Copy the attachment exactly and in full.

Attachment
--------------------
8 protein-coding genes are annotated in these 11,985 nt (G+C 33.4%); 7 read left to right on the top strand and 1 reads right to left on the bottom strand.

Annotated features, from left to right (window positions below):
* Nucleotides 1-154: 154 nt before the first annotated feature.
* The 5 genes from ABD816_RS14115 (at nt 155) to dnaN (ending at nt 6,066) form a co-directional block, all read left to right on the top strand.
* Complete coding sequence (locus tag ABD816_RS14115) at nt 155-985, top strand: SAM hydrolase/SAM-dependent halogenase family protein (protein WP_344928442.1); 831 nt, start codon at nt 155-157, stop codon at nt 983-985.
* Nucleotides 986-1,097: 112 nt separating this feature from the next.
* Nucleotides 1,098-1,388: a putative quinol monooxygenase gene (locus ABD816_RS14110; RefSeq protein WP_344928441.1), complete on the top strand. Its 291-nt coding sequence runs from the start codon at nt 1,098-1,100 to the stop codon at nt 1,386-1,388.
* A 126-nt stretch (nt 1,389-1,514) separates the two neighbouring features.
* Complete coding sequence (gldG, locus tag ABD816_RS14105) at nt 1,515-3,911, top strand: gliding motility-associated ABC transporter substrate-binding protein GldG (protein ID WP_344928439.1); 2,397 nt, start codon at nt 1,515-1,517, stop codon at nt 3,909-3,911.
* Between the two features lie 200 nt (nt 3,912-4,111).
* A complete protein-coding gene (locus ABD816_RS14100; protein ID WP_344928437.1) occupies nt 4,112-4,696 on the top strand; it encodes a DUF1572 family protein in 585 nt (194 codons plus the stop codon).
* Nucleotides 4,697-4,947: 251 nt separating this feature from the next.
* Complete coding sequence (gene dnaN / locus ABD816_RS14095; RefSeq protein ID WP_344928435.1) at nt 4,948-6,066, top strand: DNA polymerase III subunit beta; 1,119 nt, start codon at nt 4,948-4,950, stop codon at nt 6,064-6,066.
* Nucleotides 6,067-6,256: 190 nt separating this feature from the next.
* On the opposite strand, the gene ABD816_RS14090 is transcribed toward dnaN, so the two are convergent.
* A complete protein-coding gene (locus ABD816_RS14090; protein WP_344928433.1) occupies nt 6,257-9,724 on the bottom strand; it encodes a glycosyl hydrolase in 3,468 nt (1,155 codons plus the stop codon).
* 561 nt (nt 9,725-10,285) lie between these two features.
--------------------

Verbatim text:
8 protein-coding genes are annotated in these 11,985 nt (G+C 33.4%); 7 read left to right on the top strand and 1 reads right to left on the bottom strand.

Annotated features, from left to right (window positions below):
* Nucleotides 1-154: 154 nt before the first annotated feature.
* The 5 genes from ABD816_RS14115 (at nt 155) to dnaN (ending at nt 6,066) form a co-directional block, all read left to right on the top strand.
* Complete coding sequence (locus tag ABD816_RS14115) at nt 155-985, top strand: SAM hydrolase/SAM-dependent halogenase family protein (protein WP_344928442.1); 831 nt, start codon at nt 155-157, stop codon at nt 983-985.
* Nucleotides 986-1,097: 112 nt separating this feature from the next.
* Nucleotides 1,098-1,388: a putative quinol monooxygenase gene (locus ABD816_RS14110; RefSeq protein WP_344928441.1), complete on the top strand. Its 291-nt coding sequence runs from the start codon at nt 1,098-1,100 to the stop codon at nt 1,386-1,388.
* A 126-nt stretch (nt 1,389-1,514) separates the two neighbouring features.
* Complete coding sequence (gldG, locus tag ABD816_RS14105) at nt 1,515-3,911, top strand: gliding motility-associated ABC transporter substrate-binding protein GldG (protein ID WP_344928439.1); 2,397 nt, start codon at nt 1,515-1,517, stop codon at nt 3,909-3,911.
* Between the two features lie 200 nt (nt 3,912-4,111).
* A complete protein-coding gene (locus ABD816_RS14100; protein ID WP_344928437.1) occupies nt 4,112-4,696 on the top strand; it encodes a DUF1572 family protein in 585 nt (194 codons plus the stop codon).
* Nucleotides 4,697-4,947: 251 nt separating this feature from the next.
* Complete coding sequence (gene dnaN / locus ABD816_RS14095; RefSeq protein ID WP_344928435.1) at nt 4,948-6,066, top strand: DNA polymerase III subunit beta; 1,119 nt, start codon at nt 4,948-4,950, stop codon at nt 6,064-6,066.
* Nucleotides 6,067-6,256: 190 nt separating this feature from the next.
* On the opposite strand, the gene ABD816_RS14090 is transcribed toward dnaN, so the two are convergent.
* A complete protein-coding gene (locus ABD816_RS14090; protein WP_344928433.1) occupies nt 6,257-9,724 on the bottom strand; it encodes a glycosyl hydrolase in 3,468 nt (1,155 codons plus the stop codon).
* 561 nt (nt 9,725-10,285) lie between these two features.